Tuesday 17 January 2017

Now EBS follows rivals' lead with 0.6pc rate hike

Charlie Weston Personal Finance Editor

Published 12/02/2011 | 05:00

BUILDING society EBS confirmed last night that it is increasing its variable rate by 0.6pc, in a move that will cost homeowners an additional €34 a month for every €100,000 borrowed.

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The rate goes up from 3.83pc to 4.43pc with effect from Friday, April 1.

EBS blamed the high cost of funding for the rise, which will affect 49,000 borrowers.

The building society is unusual among lenders as 60pc of its mortgage holders are on variable rates, unlike other lenders where the majority have trackers, according to Karl Deeter of Irish Mortgage Brokers.

Lenders can hike variable rates whenever they want to, but can only increase tracker rates when the European Central Bank's key rate rises.

The ECB has not increased its key rate for 20 months.

Most lenders in this market complain that they are losing money on trackers as typical tracker rates were set at the ECB rate, which is 1pc at the moment, plus another 1.25pc. This means many people on trackers have rates as low as 2.5pc.

Dara Deering, director of membership business at EBS, said: "As the costs of funds to EBS continues to rise in international markets, EBS needs to take this step to ensure that our business remains viable."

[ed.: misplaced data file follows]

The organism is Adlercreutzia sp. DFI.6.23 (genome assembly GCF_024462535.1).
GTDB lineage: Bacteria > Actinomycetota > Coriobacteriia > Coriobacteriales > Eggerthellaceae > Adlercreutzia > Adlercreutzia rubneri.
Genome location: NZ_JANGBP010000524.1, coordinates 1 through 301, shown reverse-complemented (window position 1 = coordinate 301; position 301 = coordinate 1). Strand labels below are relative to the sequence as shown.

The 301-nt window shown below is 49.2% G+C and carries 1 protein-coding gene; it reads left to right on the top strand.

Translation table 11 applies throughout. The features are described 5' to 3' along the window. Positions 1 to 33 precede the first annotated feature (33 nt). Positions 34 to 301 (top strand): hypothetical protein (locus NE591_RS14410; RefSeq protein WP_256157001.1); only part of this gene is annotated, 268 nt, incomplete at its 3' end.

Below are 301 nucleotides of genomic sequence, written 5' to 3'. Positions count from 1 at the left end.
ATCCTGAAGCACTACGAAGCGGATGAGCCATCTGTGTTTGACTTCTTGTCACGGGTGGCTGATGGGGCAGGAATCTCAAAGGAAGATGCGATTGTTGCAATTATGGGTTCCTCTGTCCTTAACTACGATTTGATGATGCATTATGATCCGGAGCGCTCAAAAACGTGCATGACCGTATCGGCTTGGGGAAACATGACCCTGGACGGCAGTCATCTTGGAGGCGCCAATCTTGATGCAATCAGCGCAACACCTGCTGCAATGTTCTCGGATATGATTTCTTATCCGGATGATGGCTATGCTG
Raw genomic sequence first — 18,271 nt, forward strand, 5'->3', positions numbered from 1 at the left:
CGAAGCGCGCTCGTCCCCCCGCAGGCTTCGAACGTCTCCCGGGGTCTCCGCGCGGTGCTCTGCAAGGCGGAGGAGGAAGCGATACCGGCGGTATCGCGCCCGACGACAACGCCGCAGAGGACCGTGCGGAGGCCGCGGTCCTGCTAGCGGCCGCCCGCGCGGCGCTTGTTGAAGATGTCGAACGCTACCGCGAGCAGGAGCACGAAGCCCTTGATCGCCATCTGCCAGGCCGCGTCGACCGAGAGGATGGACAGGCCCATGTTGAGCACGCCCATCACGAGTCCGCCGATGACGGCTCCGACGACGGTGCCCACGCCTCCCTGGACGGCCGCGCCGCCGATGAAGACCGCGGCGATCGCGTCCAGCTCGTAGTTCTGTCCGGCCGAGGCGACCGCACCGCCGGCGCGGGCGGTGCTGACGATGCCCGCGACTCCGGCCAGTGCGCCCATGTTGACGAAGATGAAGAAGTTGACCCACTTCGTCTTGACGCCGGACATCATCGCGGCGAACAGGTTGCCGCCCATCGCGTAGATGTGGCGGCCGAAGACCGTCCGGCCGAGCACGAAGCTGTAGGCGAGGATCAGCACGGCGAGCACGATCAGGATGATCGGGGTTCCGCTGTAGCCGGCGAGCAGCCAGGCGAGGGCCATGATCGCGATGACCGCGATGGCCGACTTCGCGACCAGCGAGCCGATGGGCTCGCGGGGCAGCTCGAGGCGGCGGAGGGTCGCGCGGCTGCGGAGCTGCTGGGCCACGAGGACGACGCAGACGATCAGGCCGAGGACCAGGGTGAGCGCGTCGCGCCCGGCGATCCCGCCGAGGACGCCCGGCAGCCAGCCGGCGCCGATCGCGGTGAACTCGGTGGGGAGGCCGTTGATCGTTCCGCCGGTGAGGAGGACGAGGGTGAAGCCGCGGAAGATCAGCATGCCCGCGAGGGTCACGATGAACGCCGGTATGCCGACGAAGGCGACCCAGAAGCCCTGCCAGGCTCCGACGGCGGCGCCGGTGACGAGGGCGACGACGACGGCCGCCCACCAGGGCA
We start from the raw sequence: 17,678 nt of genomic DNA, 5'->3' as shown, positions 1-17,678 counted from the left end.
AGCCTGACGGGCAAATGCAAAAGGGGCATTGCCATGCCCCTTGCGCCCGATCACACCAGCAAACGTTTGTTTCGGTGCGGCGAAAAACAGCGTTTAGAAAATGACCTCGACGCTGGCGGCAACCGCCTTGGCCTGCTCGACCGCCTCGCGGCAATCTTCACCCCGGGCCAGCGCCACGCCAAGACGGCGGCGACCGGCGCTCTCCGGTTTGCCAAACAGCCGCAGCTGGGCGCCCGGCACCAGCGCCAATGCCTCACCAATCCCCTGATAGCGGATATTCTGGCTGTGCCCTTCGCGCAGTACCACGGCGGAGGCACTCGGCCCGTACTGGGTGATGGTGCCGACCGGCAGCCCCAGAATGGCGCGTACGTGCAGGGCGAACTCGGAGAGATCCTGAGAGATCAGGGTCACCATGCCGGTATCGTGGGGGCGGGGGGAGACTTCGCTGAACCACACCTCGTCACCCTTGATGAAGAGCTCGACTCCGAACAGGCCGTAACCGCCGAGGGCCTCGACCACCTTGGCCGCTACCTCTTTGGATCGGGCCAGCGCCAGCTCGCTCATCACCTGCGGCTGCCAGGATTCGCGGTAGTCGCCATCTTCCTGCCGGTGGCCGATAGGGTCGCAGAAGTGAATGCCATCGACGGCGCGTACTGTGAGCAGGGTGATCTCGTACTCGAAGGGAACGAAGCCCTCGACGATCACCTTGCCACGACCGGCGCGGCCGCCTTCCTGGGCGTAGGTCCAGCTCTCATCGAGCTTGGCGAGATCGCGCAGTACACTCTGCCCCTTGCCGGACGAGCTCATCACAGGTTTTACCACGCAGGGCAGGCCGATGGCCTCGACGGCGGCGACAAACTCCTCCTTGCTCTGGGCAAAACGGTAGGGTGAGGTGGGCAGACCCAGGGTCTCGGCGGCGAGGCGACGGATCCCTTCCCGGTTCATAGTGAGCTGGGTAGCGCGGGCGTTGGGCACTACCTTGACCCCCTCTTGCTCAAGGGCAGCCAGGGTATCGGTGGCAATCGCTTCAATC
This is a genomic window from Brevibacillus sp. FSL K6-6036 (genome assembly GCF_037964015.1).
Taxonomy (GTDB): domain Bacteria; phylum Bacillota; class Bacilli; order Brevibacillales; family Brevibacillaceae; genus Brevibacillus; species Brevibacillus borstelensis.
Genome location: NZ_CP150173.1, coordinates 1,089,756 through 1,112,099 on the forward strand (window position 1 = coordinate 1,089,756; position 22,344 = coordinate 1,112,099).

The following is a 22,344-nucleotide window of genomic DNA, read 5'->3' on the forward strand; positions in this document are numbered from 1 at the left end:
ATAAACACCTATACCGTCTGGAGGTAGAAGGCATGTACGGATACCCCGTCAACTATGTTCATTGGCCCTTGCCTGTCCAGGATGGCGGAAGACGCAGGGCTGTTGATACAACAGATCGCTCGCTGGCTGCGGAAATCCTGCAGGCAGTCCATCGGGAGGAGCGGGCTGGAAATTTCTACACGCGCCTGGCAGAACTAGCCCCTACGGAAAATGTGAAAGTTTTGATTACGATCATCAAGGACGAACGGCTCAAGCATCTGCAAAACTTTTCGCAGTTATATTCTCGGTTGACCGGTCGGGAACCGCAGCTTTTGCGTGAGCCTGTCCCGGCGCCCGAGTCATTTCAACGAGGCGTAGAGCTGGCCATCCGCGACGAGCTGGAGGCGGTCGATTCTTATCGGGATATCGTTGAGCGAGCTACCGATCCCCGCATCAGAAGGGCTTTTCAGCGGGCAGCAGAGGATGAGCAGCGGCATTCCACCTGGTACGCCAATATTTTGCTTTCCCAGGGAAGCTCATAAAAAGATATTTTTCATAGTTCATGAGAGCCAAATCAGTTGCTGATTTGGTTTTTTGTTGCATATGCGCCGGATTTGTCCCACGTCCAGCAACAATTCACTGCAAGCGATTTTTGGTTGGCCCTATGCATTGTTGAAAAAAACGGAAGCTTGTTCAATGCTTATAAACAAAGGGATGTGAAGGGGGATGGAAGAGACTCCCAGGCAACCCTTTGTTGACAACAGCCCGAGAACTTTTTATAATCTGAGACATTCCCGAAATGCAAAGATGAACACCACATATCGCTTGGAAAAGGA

The lender is now the third to increase its standard variable rate after Permanent TSB said its variable rate would rise by a full 1pc on March 7, and Ulster Bank said its rate was increasing by 0.5pc on March 1.



Increased

KBC Bank has increased its fixed rates, while Permanent's fixed rates have shot up by 3pc.

Permanent is not allowing the majority of its customers to fix, but a small number who are coming to the end of an existing fixed rate or an introductory discount deal will be given the option to fix at rates of up to 9pc. Brokers said this meant that Permanent TSB had effectively closed off the option of fixing for its customers.

Those on existing Permanent TSB fixed rates will be unaffected by the rate changes.

Irish Independent

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